Home Outreach Leaders Articles for Outreach & Missions It’s Okay to Be Sad. It Really Is.

It’s Okay to Be Sad. It Really Is.

“I hope more of your posts are positive. Is ‘stuff that needs to be said,’ always negative or sad? Life is not a veil of tears and then you die. Just my two cents.”

This comment came in to the blog yesterday, and my knee-jerk response was to inform the author that these posts are not required reading for her; that they are optional endeavors and that she would be well within her rights to steer clear of the writing should she find it depressing or morose or unhelpful.

But after reading her words a few more times, her sentiments became more and more offensive and more and more abrasive to my heart. As someone who has battled severe depression for decades, I recognized them as words I’ve heard hundreds of times before, in more or less carefully couched ways:

“Get over it.”
“Cheer up, life’s too short!”
“Many people have it worse than you do. You should feel lucky.”
“Lighten up!”

The underlying theme of this woman’s comment (whether she intended it or not), is that someone else’s sadness needs to have an expiration date to be acceptable; that there is a saturation point on her compassion for another’s pain, and that I am in danger of reaching it.

This is the kind of message that makes people struggling with deep wounds force them beneath the surface or be incited them to mask them with substances and behaviors that may be as detrimental as the wounds themselves.

Every single day I come across people who feel they’ve exhausted the capacity of a loved one’s caring; who feel as though they must walk their road alone, who believe that they need to sacrifice honesty on the altar of conditional relationship. That isolation is about as crippling as it gets, and it’s a common residence for far too many people.

When terrible tragedies occur because some otherwise normal person has short circuited, everyone immediately, passionately (and sadly temporarily) waves the flag and sounds the alarm that we need to do something about addressing mental illness, yet it is exactly these subtle (or overt) intolerances for others’ sadness that makes this incredibly difficult.

For the hurting person, expressing grief and pain and hopelessness out loud are not necessarily negative exercises. They are not all self-absorption and fuel for further sadness. Often, being allowed to fully feel and openly express the depth of one’s pain (not unlike a good, cleansing cry) is coping and healing and part of a productive move through it all.

When we, through our insensitivity or exasperation or indifference, make sad people feel guilty for that sadness, we compound their condition and we create a chasm between us and them that feels insurmountable. They at best feel accepted, but only selectively so. As long as they can fake the smile or muscle through their interactions with us, they feel safe, but too much honesty for too long, and they realize their time with us is numbered. I know what that feels like.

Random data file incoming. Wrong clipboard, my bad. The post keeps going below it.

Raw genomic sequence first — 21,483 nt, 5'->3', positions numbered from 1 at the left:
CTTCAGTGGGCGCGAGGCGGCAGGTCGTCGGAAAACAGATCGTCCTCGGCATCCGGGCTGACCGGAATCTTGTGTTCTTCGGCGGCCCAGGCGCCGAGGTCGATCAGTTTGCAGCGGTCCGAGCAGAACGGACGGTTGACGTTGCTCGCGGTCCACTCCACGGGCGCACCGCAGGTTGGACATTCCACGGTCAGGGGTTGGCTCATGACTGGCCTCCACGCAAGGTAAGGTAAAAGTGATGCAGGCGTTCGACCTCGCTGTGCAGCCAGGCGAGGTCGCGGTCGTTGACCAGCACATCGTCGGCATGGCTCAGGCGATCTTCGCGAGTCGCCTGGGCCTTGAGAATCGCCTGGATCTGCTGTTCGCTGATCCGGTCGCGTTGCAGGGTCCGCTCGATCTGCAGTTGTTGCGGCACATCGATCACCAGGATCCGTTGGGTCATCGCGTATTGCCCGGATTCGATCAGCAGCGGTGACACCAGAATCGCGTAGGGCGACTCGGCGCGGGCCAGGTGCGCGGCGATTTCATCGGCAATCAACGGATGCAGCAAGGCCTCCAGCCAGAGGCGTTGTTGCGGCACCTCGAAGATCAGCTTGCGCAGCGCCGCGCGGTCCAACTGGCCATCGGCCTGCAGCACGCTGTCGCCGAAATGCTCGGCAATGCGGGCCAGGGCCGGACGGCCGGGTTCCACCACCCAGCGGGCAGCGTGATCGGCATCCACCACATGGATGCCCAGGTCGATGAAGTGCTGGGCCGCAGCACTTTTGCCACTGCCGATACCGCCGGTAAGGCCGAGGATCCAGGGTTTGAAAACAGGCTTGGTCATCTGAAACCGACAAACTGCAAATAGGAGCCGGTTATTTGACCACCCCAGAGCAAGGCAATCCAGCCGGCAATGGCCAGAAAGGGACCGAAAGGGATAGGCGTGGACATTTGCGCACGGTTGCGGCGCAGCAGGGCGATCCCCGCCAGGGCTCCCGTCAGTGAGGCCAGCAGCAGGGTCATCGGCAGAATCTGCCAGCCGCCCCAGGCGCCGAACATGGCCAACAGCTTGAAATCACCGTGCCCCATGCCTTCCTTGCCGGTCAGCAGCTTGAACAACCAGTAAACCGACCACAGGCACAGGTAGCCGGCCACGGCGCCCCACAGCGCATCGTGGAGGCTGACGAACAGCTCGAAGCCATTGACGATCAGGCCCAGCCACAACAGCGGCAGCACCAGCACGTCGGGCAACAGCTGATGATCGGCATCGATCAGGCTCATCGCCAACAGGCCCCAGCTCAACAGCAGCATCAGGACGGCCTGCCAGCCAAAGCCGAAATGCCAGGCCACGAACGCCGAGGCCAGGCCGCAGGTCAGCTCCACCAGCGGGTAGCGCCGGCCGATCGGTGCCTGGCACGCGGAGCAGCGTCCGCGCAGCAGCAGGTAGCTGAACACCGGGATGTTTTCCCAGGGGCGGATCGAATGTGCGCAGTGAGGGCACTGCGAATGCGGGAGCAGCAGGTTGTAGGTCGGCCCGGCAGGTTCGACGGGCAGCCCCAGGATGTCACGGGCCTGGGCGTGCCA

I don’t know the woman who composed this comment, and I’ll give her the benefit of the doubt that she didn’t intend her words to be received as coldly, sarcastically and demeaning as I received them—which is exactly the point.

Without knowing someone else’s road or the depth and scope of their difficulties, it’s very dangerous ground to scold or correct them, even in the name of them “staying positive.” Should they be privy to the other’s pain, they too might understand completely.

To those who don’t understand what it’s like to walk through the war zone that is severe depression, who don’t know the daily minefields that others carefully and fearfully tiptoe through: give thanks and diligently practice relentless compassion. It, like any muscle, works better and better as it is stretched beyond its current capacity.

Another person’s sadness does not cease simply because you cease to be able to carry it.

Listen to people until you feel you can’t listen any more, and then dig deeply and listen some more. When someone in crisis (whether you deem it merited or not) shares the contents of their heart with you, treat it as the most sacred of spaces. Realize that what you might see as wallowing in negativity, to the one who is hurting, is actually giving hope.

To those who are experiencing profound, chronic, extended emotional pain in any form right now: It’s OK to feel it. It’s OK to say it; again and again and again.

It is not making things worse and it is not part of the problem, even if it is problematic for others. This isn’t about them.

You don’t need to hurry up and get through what you’re going through, you don’t need to “fake it ’till you make it,” and you don’t owe others a sunny disposition if that isn’t the actual condition of your heart.

Pain when shared can be beautiful and redemptive.

Don’t ever be pressured into being silent with your sadness. That would be the saddest thing of all.

Be greatly encouraged, friends.  

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I am a father of two, (Noah and Selah), and husband of one (Jennifer); a 17-year ministry veteran, specializing in rabble-rousing, engineering mayhem, and generally trying to live-out the red letters of Jesus.